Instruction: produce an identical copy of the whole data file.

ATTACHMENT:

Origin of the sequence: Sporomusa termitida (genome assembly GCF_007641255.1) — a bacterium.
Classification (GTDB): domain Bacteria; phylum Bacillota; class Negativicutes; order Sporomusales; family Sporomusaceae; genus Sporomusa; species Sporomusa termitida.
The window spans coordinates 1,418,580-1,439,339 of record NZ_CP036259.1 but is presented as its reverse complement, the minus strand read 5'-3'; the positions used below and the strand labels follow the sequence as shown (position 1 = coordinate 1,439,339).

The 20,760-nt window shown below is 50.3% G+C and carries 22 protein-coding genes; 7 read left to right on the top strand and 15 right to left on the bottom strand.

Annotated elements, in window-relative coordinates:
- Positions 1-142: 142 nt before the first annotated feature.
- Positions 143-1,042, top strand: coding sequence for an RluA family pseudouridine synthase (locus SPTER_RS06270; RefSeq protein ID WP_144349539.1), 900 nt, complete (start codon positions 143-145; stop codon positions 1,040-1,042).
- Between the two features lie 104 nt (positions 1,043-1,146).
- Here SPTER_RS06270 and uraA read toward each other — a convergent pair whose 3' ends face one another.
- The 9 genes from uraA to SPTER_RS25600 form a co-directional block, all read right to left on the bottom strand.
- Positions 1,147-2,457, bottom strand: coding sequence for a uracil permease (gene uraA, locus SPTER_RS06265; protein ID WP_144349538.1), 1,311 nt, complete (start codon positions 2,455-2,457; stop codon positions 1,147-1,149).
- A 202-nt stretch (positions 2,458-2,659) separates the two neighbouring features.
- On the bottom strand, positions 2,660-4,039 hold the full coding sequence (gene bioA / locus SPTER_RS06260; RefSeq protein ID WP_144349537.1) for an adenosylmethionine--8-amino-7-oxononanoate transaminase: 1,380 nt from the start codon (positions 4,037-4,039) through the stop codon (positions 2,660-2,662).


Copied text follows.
Origin of the sequence: Sporomusa termitida (genome assembly GCF_007641255.1) — a bacterium.
Classification (GTDB): domain Bacteria; phylum Bacillota; class Negativicutes; order Sporomusales; family Sporomusaceae; genus Sporomusa; species Sporomusa termitida.
The window spans coordinates 1,418,580-1,439,339 of record NZ_CP036259.1 but is presented as its reverse complement, the minus strand read 5'-3'; the positions used below and the strand labels follow the sequence as shown (position 1 = coordinate 1,439,339).

The 20,760-nt window shown below is 50.3% G+C and carries 22 protein-coding genes; 7 read left to right on the top strand and 15 right to left on the bottom strand.

Annotated elements, in window-relative coordinates:
- Positions 1-142: 142 nt before the first annotated feature.
- Positions 143-1,042, top strand: coding sequence for an RluA family pseudouridine synthase (locus SPTER_RS06270; RefSeq protein ID WP_144349539.1), 900 nt, complete (start codon positions 143-145; stop codon positions 1,040-1,042).
- Between the two features lie 104 nt (positions 1,043-1,146).
- Here SPTER_RS06270 and uraA read toward each other — a convergent pair whose 3' ends face one another.
- The 9 genes from uraA to SPTER_RS25600 form a co-directional block, all read right to left on the bottom strand.
- Positions 1,147-2,457, bottom strand: coding sequence for a uracil permease (gene uraA, locus SPTER_RS06265; protein ID WP_144349538.1), 1,311 nt, complete (start codon positions 2,455-2,457; stop codon positions 1,147-1,149).
- A 202-nt stretch (positions 2,458-2,659) separates the two neighbouring features.
- On the bottom strand, positions 2,660-4,039 hold the full coding sequence (gene bioA / locus SPTER_RS06260; RefSeq protein ID WP_144349537.1) for an adenosylmethionine--8-amino-7-oxononanoate transaminase: 1,380 nt from the start codon (positions 4,037-4,039) through the stop codon (positions 2,660-2,662).